Six years after the Legislature opened the door for parents and teachers to create charter schools, only 134 out of 8,000 public schools in California have joined the movement.
Charters have been granted to 21 schools in Los Angeles County, 20 in San Diego County and one in Orange County. But 27 counties, including Ventura, have none at all.
Charter schools--supported by tax dollars but given freedom from district bureaucracy--could proliferate more rapidly if voters approve a fall initiative sponsored by Reed Hastings, a teacher turned software millionaire turned education graduate student.
"There's a demand for many times" the number of charter schools already established, Hastings said. "What we want to do is put as much control in the principals' hands, and the teachers', as possible. Everybody agrees that local is better."
His initiative, the latest in a series of proposals to overhaul public schools through the ballot box, was endorsed last month by Republican gubernatorial candidate Dan Lungren. And many education groups are taking Hastings seriously, in part because he is talking about having a $15-million campaign chest.
First, he has to collect 693,230 valid voter signatures by May 1 to put the measure--proposed as a constitutional amendment--on the November ballot.
Charter schools have bipartisan political appeal. President Clinton and a number of Republican lawmakers champion them as an answer to parent demands for "school choice." Nationwide, more than 780 have been established since Minnesota passed the first charter-school law in 1991.
The freedom given these schools does not guarantee success, of course. Some charters have been withdrawn or revoked. Edutrain Charter School in Los Angeles was shut down in 1995 after piling up large debts.
There also are plenty of skeptics. Some say charter schools lack fiscal and academic controls. Others fear they could feed the movement to privatize schools through vouchers. And in a state where standardized testing has been in flux for years, there are few reliable yardsticks to compare charters with traditional schools.
When the nonpartisan state legislative analyst's office received a report on charter schools in December from a research group based in Menlo Park, SRI International, the authors were unable to draw "definitive conclusions" about their performance, saying "the available data are insufficient."
Without such proof, some education groups argue, the state should proceed cautiously.
"The truth is, we don't oppose charter schools per se," said Tommye Hutto, communications manager for the 280,000-member California Teachers Assn. "But we want to be sure that the students, teachers and taxpayers will be protected."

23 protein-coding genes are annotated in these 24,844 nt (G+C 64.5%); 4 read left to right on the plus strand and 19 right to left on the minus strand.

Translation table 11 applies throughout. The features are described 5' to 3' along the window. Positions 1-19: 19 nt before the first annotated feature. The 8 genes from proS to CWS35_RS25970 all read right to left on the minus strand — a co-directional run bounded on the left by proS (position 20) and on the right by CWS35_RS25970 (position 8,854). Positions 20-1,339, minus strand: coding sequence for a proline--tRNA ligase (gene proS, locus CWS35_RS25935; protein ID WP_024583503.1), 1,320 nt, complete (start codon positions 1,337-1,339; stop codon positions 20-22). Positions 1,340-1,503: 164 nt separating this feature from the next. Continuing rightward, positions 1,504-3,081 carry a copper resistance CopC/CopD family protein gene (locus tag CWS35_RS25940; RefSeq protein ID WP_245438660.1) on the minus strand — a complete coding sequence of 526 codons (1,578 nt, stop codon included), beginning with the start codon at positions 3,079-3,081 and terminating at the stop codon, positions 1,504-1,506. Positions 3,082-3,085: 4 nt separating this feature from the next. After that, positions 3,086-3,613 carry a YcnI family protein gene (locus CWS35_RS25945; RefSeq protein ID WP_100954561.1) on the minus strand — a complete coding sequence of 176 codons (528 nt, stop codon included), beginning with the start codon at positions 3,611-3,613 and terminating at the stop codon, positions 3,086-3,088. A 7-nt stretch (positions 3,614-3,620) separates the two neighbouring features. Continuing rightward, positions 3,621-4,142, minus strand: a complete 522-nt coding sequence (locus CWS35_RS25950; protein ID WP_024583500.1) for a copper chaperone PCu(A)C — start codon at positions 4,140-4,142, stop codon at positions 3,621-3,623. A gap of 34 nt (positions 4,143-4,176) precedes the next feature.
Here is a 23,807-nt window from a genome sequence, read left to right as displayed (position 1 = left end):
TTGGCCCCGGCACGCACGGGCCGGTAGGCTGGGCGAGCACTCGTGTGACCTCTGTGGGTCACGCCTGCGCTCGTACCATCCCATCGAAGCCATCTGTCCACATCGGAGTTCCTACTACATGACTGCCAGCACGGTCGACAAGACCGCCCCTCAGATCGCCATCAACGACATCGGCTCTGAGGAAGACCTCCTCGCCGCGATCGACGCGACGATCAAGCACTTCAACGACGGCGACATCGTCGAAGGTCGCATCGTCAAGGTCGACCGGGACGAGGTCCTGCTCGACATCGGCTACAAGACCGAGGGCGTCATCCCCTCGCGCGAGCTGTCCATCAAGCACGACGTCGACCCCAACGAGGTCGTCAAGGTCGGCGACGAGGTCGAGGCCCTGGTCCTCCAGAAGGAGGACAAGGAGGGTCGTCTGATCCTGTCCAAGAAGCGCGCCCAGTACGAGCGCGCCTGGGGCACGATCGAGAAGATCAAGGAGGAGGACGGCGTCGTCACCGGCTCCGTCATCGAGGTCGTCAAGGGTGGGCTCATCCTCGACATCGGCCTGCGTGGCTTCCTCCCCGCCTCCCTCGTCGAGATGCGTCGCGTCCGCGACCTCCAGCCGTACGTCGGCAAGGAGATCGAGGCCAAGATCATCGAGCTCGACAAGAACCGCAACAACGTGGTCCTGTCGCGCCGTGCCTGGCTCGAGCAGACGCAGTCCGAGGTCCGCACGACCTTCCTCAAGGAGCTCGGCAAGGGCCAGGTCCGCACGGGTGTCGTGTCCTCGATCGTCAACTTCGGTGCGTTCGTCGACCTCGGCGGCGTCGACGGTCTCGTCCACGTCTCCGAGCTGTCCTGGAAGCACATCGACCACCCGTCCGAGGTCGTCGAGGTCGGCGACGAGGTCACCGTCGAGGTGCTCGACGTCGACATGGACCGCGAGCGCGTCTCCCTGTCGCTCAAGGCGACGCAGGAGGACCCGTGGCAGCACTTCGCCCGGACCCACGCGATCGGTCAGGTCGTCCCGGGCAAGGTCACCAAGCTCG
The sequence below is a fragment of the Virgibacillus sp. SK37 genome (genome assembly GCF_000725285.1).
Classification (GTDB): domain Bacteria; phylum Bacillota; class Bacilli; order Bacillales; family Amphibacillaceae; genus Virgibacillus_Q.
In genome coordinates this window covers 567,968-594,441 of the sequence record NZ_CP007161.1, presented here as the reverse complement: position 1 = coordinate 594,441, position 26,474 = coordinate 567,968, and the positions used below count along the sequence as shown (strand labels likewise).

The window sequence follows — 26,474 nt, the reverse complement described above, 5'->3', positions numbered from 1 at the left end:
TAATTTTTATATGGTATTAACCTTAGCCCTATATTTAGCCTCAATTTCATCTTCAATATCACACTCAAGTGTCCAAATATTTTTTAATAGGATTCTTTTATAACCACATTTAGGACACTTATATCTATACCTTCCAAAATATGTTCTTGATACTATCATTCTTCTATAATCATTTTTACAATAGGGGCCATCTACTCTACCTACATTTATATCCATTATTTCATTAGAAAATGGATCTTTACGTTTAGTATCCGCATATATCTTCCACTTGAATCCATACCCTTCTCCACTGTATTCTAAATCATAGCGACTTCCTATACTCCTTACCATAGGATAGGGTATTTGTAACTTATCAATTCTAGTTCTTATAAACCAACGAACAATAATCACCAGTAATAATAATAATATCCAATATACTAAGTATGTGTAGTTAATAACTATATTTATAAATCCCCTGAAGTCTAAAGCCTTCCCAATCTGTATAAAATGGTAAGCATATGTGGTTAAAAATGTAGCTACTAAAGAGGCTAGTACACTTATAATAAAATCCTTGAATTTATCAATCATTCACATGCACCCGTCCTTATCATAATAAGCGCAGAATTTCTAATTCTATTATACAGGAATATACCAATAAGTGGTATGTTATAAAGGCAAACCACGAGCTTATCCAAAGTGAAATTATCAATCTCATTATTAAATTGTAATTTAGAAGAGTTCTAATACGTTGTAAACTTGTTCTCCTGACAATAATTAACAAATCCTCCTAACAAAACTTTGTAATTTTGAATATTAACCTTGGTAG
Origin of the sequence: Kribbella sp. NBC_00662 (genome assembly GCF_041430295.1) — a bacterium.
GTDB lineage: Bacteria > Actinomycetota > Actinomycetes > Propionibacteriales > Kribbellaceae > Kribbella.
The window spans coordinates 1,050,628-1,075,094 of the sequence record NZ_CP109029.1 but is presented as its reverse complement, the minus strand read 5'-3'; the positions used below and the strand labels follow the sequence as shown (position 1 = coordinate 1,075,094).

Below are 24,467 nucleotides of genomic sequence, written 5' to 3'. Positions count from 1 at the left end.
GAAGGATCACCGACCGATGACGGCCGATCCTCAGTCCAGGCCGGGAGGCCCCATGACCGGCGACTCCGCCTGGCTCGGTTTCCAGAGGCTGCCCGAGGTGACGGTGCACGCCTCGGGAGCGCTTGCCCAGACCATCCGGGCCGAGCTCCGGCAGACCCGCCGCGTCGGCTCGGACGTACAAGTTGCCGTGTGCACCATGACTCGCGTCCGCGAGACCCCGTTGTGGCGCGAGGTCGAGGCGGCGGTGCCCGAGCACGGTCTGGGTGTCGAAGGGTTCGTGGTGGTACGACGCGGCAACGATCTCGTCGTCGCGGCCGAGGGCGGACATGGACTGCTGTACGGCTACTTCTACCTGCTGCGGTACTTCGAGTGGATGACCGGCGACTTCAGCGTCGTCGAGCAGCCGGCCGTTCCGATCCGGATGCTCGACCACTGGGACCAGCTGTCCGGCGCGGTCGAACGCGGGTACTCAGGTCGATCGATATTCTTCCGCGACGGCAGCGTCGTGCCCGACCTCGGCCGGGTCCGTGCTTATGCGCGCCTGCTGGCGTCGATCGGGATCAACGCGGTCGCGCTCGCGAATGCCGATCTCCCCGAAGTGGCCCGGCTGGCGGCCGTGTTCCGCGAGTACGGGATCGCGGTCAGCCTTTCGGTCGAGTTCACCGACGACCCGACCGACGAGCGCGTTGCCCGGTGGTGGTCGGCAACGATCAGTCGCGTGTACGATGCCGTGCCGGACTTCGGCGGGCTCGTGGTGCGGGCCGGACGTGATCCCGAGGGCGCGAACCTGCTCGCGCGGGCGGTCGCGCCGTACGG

Hastings expects the union, a major player in education politics, to oppose the ballot initiative. It is worried in part about language that would remove teachers from the charter-approval process.
The initiative is co-sponsored by Don Shalvey, superintendent of San Carlos Elementary School District in the Bay Area, site of the state's first charter school. Among its key provisions:
* Removal of limits on the number of charter schools allowed statewide and within a given district. Current law allows the state to exceed 100 charter schools only with approval from the state Board of Education, and it limits most districts to 10 such schools each.
* Removal of a requirement that half the teachers in a school, or 10% of the teachers in a school district, sign petitions in support of a charter school.
* A proposal to spur the creation of charter schools in areas served by public schools ranked in the state's academic cellar, the bottom 10%, under standards to be established by the state Board of Education.
The initiative also would allow charter schools to incorporate as nonprofit institutions, beef up teacher standards, prohibit the promotion of religion, require gains in student achievement and limit the use of charters by home schoolers.
The principal of Orange County's only charter school said some of Hastings' ideas make little sense to her.
Mary Ann Owsley, principal of Santiago Middle School before and after it won state charter No. 66, said schools that reorganize under charters ought to have faculty approval. Thirty-two out of 34 teachers backed Santiago's petition in 1994. The school opened under its charter in September 1995.
The principal acknowledged that there is little in the way of test scores to show that her 1,025 students are better off. But she insisted the school has used its money wisely.
A 13-member governing board of parents, educators and community members oversees a $4 million annual budget. Class size is 28 students per teacher, lower than the Orange Unified School District average.
Parent surveys indicate strong support, and all parents must log at least 12 volunteer hours a year--chaperoning field trips, making pizza in the cafeteria, planting trees or even substitute teaching. Administrators have put students in uniforms, sought competitive bids for contracts and stiffened grade-to-grade promotion standards--all without waiting for approval from Sacramento or the local school board.
"There is a tremendous change in people's thought process when you have local control," Owsley said. "You start to understand that you're making decisions for yourself. You get to take the credit if it's a good idea and take responsibility if it's a bad one."
Hastings, 37, of Santa Cruz, said the initiative is the fruit of five years of thinking prompted by a failed 1993 initiative that would have allowed publicly funded vouchers, which students could use to attend private schools. He opposed Proposition 174, he said, but wondered what else could be done to improve public schools.